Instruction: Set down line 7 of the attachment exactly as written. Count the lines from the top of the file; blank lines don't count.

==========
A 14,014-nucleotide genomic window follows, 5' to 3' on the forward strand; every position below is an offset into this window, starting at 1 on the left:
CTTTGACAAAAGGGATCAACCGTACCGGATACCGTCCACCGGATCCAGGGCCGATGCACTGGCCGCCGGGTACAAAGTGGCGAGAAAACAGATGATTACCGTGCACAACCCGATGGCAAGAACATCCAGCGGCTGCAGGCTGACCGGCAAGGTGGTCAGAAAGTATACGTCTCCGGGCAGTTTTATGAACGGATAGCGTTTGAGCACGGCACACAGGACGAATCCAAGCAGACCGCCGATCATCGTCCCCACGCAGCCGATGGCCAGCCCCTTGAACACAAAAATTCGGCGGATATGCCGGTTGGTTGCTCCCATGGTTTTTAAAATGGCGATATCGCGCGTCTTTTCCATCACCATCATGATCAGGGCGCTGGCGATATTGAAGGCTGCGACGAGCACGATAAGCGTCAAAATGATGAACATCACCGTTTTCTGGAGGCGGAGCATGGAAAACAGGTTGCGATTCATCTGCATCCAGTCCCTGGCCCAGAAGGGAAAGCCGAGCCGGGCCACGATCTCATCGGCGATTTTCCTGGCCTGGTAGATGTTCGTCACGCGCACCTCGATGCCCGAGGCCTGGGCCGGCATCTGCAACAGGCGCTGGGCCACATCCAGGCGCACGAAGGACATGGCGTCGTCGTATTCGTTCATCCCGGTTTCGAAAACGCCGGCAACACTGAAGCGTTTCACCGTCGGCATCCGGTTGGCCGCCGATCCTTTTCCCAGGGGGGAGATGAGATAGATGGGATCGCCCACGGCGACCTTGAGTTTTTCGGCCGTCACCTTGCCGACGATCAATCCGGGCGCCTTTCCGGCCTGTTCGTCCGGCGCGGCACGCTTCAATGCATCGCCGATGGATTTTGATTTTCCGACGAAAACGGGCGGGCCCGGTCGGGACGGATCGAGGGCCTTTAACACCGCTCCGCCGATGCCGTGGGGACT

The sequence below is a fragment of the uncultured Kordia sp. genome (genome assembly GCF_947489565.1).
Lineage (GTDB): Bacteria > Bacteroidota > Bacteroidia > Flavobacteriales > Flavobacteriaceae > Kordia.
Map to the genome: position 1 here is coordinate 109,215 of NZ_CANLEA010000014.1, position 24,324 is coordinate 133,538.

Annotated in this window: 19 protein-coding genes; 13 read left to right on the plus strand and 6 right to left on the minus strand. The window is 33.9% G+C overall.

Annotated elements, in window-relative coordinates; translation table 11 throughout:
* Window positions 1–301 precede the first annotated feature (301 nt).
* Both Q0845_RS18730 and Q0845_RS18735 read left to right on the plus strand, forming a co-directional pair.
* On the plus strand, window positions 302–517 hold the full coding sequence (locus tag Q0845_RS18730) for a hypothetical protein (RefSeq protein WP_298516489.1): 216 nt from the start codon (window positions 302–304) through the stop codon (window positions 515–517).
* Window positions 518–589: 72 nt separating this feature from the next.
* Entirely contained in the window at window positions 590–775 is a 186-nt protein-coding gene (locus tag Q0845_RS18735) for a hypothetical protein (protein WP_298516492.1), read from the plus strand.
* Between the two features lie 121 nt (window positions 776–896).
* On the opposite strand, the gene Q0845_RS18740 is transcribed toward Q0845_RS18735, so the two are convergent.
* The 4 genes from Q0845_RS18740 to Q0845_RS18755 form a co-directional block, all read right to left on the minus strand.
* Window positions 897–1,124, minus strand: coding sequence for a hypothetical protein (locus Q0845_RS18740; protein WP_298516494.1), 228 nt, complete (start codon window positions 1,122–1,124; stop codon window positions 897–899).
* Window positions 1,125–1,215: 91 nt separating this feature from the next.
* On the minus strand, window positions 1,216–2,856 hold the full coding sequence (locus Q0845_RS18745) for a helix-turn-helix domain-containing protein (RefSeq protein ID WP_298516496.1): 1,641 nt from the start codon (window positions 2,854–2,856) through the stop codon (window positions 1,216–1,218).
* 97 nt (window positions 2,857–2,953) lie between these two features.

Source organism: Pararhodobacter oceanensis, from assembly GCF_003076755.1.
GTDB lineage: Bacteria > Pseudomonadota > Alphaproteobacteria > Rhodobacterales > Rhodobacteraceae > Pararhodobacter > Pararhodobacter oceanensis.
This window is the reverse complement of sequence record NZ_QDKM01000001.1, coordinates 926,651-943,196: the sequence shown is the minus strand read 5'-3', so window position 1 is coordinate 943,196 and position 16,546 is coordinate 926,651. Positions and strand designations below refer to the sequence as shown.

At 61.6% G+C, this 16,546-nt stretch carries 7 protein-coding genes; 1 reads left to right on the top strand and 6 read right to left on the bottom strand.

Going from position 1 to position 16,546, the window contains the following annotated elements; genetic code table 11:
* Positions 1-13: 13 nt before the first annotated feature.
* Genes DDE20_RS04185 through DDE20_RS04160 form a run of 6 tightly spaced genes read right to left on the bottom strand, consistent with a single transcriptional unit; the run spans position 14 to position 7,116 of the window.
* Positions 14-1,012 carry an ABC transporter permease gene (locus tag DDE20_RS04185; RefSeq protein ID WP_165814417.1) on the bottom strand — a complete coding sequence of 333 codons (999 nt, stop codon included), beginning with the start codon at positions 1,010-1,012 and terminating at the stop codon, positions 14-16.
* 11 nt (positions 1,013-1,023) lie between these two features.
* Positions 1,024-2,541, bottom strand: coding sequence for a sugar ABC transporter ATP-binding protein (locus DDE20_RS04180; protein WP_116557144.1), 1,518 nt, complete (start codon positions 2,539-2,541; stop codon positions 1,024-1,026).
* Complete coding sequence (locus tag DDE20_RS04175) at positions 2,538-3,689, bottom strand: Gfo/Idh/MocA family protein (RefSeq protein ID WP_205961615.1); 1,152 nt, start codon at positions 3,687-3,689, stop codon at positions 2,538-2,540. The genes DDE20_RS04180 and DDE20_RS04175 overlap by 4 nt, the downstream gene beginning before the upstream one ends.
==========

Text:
Annotated elements, in window-relative coordinates; translation table 11 throughout: